It may be one of the few times the affable Sims has played the heavy in a life that began on Chicago’s West Side and took a transformational turn at age 15 when he spent five weeks attending Exeter Summer. That summer was an eye-opening experience for Sims, rich with discoveries of people and cultures beyond those he experienced in Chicago. “I roomed with a [student] from Taiwan, and he was waking up at 2, 3 in the morning,” Sims explains.  His roommate went on to say that he had jet lag, to which Sims responded, “‘What is jet lag, and how do you get rid of it?!’ That was my world view at the time. I’d never even flown on a plane [before flying to Boston for Exeter’s summer program].”

Sims says his discoveries that summer — an instructor introduced him to jazz pioneer John Coltrane and changed his consumption of music thereon — left him feeling vulnerable about all that he didn’t know: “I felt like I wanted something bigger. I wanted something more.”

Up for anything

A year later, he was a first-year upper living in Ewald. Sims inhaled Exeter. “I threw myself in,” he says. Sports, clubs, drama — there was little he wouldn’t try. Aside from being a member of what is now known as the Afro-Latinx Exonian Society, “I was on the Discipline Committee. I was a student listener. I was a proctor. I went to various non-Christian meetings. I was a DJ for WPEA. [At one point] I was the secretary of the Sub-Continent Society” because he had befriended students of Indian and Pakistani descent in Ewald who said, “‘Hey, come out [to one of our meetings].’  And I did.”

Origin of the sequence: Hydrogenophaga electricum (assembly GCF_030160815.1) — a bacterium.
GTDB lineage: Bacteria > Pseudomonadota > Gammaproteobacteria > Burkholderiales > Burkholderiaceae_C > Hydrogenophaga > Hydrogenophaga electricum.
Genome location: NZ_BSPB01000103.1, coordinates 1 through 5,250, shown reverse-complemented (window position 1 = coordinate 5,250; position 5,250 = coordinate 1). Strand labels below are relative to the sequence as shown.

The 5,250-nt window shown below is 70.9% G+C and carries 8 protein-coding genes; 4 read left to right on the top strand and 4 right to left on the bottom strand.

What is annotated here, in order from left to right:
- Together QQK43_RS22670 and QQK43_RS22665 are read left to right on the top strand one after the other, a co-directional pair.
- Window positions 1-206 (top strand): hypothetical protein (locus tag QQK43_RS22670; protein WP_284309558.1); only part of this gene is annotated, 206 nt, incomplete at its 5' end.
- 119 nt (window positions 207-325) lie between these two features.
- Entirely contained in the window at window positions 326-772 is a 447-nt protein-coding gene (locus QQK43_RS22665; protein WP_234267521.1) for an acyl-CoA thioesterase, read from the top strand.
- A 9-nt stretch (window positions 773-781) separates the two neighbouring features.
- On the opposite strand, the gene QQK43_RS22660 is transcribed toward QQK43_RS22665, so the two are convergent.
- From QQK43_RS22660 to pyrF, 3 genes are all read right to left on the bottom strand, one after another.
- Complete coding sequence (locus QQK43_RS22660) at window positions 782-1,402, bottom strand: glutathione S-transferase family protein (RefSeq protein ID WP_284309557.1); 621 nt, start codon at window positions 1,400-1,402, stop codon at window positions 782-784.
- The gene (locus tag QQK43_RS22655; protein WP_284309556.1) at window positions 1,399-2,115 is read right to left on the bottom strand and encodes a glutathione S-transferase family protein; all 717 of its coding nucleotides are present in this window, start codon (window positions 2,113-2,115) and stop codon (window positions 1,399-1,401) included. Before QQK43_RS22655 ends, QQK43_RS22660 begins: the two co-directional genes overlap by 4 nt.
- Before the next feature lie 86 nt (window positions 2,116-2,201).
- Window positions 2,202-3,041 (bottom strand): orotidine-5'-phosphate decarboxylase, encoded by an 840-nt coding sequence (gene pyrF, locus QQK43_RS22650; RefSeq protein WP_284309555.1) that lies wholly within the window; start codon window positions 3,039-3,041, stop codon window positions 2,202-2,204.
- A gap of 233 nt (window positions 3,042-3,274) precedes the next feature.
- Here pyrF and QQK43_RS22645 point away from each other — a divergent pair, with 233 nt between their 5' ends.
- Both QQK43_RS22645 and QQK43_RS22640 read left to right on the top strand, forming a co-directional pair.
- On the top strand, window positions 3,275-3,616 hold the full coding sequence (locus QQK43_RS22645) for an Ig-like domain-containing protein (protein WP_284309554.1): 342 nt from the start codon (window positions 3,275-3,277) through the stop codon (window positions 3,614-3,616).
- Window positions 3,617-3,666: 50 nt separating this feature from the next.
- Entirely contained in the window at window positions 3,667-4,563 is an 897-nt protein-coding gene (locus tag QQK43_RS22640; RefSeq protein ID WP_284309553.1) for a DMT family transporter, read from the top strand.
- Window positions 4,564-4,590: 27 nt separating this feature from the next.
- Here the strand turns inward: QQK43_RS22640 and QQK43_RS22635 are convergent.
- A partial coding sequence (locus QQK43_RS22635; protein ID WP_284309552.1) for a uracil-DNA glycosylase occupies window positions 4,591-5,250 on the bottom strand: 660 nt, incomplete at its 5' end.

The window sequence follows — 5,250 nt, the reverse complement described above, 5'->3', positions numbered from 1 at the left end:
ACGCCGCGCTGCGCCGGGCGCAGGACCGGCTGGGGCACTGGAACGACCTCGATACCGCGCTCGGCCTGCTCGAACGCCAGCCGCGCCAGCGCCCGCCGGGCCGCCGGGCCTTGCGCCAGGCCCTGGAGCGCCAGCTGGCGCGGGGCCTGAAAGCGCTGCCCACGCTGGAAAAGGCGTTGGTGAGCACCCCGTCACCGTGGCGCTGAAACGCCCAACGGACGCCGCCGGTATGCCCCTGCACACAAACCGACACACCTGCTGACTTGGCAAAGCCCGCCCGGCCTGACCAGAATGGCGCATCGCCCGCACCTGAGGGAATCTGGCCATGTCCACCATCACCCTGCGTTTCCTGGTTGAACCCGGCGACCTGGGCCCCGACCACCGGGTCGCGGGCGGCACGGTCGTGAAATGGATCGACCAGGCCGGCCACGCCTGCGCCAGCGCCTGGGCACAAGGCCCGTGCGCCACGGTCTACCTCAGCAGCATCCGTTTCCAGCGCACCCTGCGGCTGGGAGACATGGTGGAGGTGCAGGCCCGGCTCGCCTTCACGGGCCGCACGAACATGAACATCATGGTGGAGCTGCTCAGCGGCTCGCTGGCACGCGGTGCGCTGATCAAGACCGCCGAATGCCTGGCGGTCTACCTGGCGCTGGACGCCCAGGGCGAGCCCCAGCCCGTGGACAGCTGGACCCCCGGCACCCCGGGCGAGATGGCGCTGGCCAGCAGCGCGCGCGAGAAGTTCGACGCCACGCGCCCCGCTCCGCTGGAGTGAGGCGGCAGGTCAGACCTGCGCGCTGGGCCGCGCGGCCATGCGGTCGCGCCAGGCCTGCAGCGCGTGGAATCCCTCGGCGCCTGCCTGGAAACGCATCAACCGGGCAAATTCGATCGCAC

“I was so raw with where I was, I was just an open book to new experiences,” he recalls.

He also rose to the challenges the Academy presented. A notion of using spring track as a means to stay in shape for basketball was rewarded with a humbling 400-meter tryout lap that ended with a gassed Sims lying supine at the finish line. Sims says Big Red track and field coach Hillary Coder Hall dared him to measure up to his potential.